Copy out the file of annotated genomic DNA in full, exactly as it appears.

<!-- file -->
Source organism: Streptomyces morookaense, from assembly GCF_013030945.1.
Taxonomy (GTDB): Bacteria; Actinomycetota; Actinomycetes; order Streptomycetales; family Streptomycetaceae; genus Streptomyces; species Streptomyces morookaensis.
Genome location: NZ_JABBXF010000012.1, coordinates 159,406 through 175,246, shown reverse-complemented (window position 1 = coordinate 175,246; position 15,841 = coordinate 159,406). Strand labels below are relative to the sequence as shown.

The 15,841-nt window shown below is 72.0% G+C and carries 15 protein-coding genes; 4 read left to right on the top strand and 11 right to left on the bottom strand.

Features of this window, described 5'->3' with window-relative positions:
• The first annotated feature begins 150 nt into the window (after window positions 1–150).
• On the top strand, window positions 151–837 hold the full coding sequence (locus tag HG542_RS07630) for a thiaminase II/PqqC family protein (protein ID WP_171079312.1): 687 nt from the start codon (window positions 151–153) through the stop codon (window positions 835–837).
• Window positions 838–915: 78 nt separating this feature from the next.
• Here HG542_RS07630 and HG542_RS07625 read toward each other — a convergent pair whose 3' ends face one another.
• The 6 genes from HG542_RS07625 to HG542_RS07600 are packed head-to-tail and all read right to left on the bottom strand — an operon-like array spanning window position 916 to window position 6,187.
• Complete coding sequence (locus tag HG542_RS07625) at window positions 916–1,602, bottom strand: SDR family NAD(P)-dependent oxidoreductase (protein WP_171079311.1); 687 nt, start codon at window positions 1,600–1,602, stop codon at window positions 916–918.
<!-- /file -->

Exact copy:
Source organism: Streptomyces morookaense, from assembly GCF_013030945.1.
Taxonomy (GTDB): Bacteria; Actinomycetota; Actinomycetes; order Streptomycetales; family Streptomycetaceae; genus Streptomyces; species Streptomyces morookaensis.
Genome location: NZ_JABBXF010000012.1, coordinates 159,406 through 175,246, shown reverse-complemented (window position 1 = coordinate 175,246; position 15,841 = coordinate 159,406). Strand labels below are relative to the sequence as shown.

The 15,841-nt window shown below is 72.0% G+C and carries 15 protein-coding genes; 4 read left to right on the top strand and 11 right to left on the bottom strand.

Features of this window, described 5'->3' with window-relative positions:
• The first annotated feature begins 150 nt into the window (after window positions 1–150).
• On the top strand, window positions 151–837 hold the full coding sequence (locus tag HG542_RS07630) for a thiaminase II/PqqC family protein (protein ID WP_171079312.1): 687 nt from the start codon (window positions 151–153) through the stop codon (window positions 835–837).
• Window positions 838–915: 78 nt separating this feature from the next.
• Here HG542_RS07630 and HG542_RS07625 read toward each other — a convergent pair whose 3' ends face one another.
• The 6 genes from HG542_RS07625 to HG542_RS07600 are packed head-to-tail and all read right to left on the bottom strand — an operon-like array spanning window position 916 to window position 6,187.
• Complete coding sequence (locus tag HG542_RS07625) at window positions 916–1,602, bottom strand: SDR family NAD(P)-dependent oxidoreductase (protein WP_171079311.1); 687 nt, start codon at window positions 1,600–1,602, stop codon at window positions 916–918.